I was scanning the IE3 Alums Facebook group wall today when I noticed an interesting article posted by Giustina Pelosi. In Live and Learn: Why we have college, Louis Menand reviews two critiques of the current state of higher education while exploring different theories as to its purpose. Among other insightful ruminations, the article contrasts the ideas of college as society's proving grounds for specific career readiness and college as a means of gaining exposure to material that enlightens and empowers, whatever career one ends up choosing.
In the article, Menand reviews a book entitled "Academically Adrift" by Richard Arum and Josipa Roksa, which offers research that supports the thesis that completion of college is proving ever less sufficient as a measure of having progressed intellectually. While he does not hasten to agree, Menand does engage in a more fine-grained analysis of Arum and Roksa's findings, and he points out some interesting distinctions. Of particular interest to me was the comparison between students who major in liberal-arts fields (sciences, social sciences, and arts and humanities) and those who major in non-liberal-arts fields such as business, education and social work, communications, engineering and computer science, and health.
Arum and Roksa found that liberal arts students tend to show more improvement on a test that measures critical thinking and problem-solving skills than did non-liberal-arts students. Despite suggesting that there may be flaws in Arum and Roksa's research, Menand goes on to relate the (admittedly anecdotal) findings of another author who goes so far as to suggest that students who aren't majoring in a liberal arts field shouldn’t be exposed to subjects such as literature and creative writing. In the end, as one might expect from an article in the The New Yorker, the place of the liberal arts education as the great bastion of intellectual development is afirmed.
As I read the article, and the many fascinating statistics it cites, I couldn't help but reflect on how its conjecture and the arguments of the books it reviews might be applied when considering the motivation and relative success of volunteers in the Peace Corps. While the obvious reason to give for Peace Corps service is to have a try at improving lives and to promote mutual understanding between the United States and the peoples of the world, it is perhaps equally valid to acknowledge the opportunity it gives the volunteer to become a more complete person who has a variety of life experiences.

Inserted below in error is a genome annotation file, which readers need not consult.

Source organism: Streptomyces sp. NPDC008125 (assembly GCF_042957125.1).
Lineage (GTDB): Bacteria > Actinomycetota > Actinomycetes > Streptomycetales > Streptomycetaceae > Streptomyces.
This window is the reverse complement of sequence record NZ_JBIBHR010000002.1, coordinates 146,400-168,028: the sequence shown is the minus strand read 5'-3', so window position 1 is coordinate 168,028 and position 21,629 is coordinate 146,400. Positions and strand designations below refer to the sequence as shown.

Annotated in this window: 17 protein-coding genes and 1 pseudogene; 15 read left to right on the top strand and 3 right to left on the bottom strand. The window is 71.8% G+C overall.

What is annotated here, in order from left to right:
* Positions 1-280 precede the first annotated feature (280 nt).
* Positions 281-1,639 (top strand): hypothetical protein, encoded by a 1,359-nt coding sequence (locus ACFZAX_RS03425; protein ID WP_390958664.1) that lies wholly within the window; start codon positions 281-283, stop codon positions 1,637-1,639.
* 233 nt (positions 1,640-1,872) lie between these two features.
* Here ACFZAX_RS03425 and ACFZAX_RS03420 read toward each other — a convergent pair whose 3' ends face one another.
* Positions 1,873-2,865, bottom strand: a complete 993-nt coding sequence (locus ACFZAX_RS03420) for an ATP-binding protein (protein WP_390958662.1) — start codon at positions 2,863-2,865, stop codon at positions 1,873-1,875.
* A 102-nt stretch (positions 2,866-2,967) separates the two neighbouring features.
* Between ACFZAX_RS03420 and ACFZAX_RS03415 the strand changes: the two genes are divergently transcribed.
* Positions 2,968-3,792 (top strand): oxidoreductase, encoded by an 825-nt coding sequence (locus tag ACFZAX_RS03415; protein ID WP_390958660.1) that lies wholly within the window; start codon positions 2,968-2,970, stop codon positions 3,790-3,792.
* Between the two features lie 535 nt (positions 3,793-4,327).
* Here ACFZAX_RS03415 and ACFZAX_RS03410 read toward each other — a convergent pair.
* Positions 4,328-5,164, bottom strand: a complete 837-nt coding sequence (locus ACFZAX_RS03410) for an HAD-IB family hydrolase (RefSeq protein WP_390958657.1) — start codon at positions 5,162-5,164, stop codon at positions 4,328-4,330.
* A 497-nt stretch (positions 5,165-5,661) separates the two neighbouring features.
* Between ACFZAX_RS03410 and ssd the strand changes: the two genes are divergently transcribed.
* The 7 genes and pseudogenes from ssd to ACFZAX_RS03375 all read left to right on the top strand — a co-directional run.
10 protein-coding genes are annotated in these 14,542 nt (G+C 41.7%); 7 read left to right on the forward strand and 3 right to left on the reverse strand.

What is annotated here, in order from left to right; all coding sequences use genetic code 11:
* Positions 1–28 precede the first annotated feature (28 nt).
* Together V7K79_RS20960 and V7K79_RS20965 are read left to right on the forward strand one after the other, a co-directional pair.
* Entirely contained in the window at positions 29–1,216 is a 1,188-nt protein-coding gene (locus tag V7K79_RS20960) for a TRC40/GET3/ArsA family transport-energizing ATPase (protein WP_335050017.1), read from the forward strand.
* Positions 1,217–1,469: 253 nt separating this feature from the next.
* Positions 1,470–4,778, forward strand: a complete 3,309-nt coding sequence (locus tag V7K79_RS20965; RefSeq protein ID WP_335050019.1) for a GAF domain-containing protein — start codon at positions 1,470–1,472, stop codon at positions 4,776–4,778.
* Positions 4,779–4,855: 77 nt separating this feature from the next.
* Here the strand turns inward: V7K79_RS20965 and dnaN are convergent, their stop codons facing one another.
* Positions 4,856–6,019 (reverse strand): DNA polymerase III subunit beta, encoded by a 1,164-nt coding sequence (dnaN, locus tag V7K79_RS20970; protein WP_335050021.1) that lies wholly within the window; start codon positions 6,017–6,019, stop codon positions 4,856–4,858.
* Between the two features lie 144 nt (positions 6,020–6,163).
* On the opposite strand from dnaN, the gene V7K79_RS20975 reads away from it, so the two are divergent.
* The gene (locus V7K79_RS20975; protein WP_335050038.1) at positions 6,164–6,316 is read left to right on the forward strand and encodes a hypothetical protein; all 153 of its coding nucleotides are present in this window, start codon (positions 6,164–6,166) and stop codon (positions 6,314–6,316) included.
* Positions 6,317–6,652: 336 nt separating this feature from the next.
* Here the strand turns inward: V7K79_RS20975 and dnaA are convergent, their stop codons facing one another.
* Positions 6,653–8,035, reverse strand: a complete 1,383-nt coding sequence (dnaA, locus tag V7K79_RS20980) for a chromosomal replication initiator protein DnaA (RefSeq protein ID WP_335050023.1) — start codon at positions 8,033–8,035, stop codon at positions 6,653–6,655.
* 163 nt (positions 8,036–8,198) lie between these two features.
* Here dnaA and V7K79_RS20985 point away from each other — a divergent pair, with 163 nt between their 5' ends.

Neither of these motivations is specifically in keeping with either the more vocational path of college education suggested by Menand or, conversely, with his supposed intellectual enrichment path, but it seems reasonable to imagine that someone more interested in what joining the Peace Corps would do for him or her in the context of a specific career might fit more neatly into the former category while a person who is more of an open-ended seeker of adventure might be more closely aligned with the latter.
What makes the Peace Corps interesting in this context is that it treats both types of volunteers the same. Whether you join because you are giving serious thought to a career in international development or because you want to take a couple of years to examine your life and interactions with others, the result is the same. After ten weeks of training, you are assigned a community and tasked with doing whatever needs done to improve the lives of its members. After two years, the status you have to show for it is no different from any other person who has chosen to spend two years of their life in this way.
For my own part, I think this lack of differentiation played a major role in my decision to join. At some point during my college career I came to understand that a liberal arts degree from a small private college was the ticket to a peer group to which I wanted to belong. Unlike the the Groton boys in the article, however, I did not belong to a priveleged class inhereting the legacy of their fathers. Likewise, I was not the beneficiary of the GI Bill or part of the first generation in my family to attend college. I was merely an obedient kid who did as he was told and enrolled myself at a university. Like so many things in life, it wasn't until I had already begun that I discovered the path I wished I had taken.
In the end, it was probably for the better. I wound up in a cooperative program that afforded me some work experience in my major which in turn financed a six month trip to Guatemala to finish my Spanish language minor and experience life in another country. I took my life in a rewarding direction that would not have been available to me without the college career I had chosen. And I did it without saddling myself with a lifetime's worth of debt. It is in the same spirit of intrepid pragmatism that I have taken the leap of faith into the Peace Corps.
Like my college experience, the two years of service ahead of me offer a kind of promise that is open-ended and exploratory. Unlike in college, though, my decision not to analyze classic literature or debate finer points of philosophy will not come to bear on the opportunities available to me when I am finished. This time I proceed with the expectation that I will change during years to come in ways that I cannot anticipate. What purpose it serves is up to me.